Crowdfund Investing For Dummies
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Pivot is a buzzword these days, sort of like re-engineering and business disruption. If you pivot — if you change the core of your business — you absolutely must share the news with your investors. You definitely don’t want a fundamental shift in your business to be a secret from the people supplying the cash.

Pivoting means changing your direction or tactic in response to changing markets, increasing competition, or any other business reality. Pivoting can be a good strategy if it’s handled well. (Twitter and YouTube both emerged from pivots.)

Investors have jumped onto your ship because they believe in you and like the direction you’re going. They like the vision that you created and want to be a part of it. Pivoting away from that direction or vision without letting your investors know is bad business and leaves them feeling insecure and uncertain about how their money is being used.

However, don’t just assume that you can make a statement to your investors about a pivot and they’ll smile and nod. If you’ve been trying to establish an organic farm, you can’t simply say, “The company will now focus on grain-based, clean-burning fuels instead.”

Your new idea may be the greatest one in the world! It may carry the potential of saving the environment and making huge profits at the same time! You may be hitting yourself in the head for not thinking of it years ago! But no matter how jazzed you are about the new idea, you can’t assume that people will follow you onto a new path with just a quick, one-sentence message.

Instead, if you’re going to pivot, you must socialize the idea first. That’s a fancy way of saying that you need to talk to people about it. Some of those people must be your key investors and supporters. You need to bring them in on the conversation early, let them point out potential flaws or weaknesses in your plans, and ask for their help to conduct research and generate talking points about the new possibility.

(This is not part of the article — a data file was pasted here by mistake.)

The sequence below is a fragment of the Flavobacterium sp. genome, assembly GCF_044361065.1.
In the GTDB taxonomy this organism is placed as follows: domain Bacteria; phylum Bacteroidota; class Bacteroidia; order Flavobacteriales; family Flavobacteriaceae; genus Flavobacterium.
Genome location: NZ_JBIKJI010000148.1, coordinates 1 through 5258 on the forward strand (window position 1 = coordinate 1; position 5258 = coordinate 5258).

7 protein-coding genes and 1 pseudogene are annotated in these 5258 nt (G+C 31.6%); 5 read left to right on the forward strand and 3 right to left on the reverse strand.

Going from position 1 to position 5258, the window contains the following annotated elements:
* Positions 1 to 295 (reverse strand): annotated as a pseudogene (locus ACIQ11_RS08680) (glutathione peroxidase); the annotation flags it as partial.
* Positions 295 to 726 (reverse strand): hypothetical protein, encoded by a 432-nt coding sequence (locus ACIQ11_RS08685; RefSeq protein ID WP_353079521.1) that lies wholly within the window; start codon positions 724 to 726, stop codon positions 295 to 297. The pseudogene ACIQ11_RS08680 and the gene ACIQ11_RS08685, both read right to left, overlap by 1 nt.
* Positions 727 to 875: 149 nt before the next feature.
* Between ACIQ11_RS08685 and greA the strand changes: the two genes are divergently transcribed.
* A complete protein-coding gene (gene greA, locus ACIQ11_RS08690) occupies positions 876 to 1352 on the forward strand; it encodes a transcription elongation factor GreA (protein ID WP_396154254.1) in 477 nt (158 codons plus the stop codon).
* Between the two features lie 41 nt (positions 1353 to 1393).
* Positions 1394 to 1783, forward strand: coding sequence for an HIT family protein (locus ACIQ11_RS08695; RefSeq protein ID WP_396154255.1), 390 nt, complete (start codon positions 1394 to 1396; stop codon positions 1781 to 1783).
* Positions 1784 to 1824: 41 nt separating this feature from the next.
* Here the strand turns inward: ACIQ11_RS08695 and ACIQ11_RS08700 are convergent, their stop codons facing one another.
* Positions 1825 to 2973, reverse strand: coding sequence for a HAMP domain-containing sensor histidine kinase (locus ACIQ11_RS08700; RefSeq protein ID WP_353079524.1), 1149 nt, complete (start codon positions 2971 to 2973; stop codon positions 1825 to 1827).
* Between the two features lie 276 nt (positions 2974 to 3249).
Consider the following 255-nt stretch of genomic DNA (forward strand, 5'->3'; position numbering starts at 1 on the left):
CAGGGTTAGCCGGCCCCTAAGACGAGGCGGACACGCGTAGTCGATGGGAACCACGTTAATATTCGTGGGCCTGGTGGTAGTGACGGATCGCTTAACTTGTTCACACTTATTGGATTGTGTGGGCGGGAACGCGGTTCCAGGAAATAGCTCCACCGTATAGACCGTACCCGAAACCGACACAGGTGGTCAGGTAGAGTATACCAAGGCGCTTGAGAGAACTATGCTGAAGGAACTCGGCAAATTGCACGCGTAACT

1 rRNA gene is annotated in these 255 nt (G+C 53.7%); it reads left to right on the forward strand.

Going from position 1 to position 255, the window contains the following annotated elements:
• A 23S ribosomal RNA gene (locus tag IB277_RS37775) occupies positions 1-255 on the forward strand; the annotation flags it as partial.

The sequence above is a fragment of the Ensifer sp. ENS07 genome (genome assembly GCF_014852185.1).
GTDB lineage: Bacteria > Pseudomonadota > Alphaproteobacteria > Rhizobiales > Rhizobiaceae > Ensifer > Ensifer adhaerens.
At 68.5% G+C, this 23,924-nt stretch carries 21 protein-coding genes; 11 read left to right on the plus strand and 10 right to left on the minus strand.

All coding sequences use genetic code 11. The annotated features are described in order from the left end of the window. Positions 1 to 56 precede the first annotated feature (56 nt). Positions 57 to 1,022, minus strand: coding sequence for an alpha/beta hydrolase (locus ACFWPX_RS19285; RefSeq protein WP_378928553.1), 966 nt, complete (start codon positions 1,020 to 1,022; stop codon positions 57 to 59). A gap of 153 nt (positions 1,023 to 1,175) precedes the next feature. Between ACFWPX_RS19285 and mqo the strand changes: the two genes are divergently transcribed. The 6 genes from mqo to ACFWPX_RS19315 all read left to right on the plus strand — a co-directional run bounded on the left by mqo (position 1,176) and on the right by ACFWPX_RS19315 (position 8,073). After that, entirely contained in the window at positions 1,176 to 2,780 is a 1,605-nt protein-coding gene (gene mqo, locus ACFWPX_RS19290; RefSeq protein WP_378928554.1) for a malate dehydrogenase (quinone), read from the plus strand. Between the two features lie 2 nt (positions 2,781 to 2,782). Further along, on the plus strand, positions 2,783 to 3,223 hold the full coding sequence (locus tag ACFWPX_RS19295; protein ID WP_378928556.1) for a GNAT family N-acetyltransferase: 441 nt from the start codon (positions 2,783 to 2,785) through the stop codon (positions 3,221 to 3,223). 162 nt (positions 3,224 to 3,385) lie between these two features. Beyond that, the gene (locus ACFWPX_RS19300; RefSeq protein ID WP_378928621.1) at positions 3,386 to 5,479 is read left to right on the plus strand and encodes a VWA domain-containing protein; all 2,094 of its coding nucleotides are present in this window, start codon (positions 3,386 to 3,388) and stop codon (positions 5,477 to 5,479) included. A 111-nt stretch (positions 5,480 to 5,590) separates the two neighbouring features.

What happens if you aren’t upfront with your investors about a pivot? Well, then the buzz about your business is that you just disrupted the process and you’re going to need some serious re-engineering. Not cool. Your relationship with your investors is long-term, and as with all long-term relationships, communication is the key to success.

About This Article

This article is from the book:

About the book authors:

Sherwood Neiss, Jason W. Best, and Zak Cassady-Dorion are the founders of Startup Exemption (developers of the crowdfund investing framework used in the 2012 JOBS Act). They deeply understand the process, rules, disclosures, and risks of capital formation from both the entrepreneur's and the investor's points of view.

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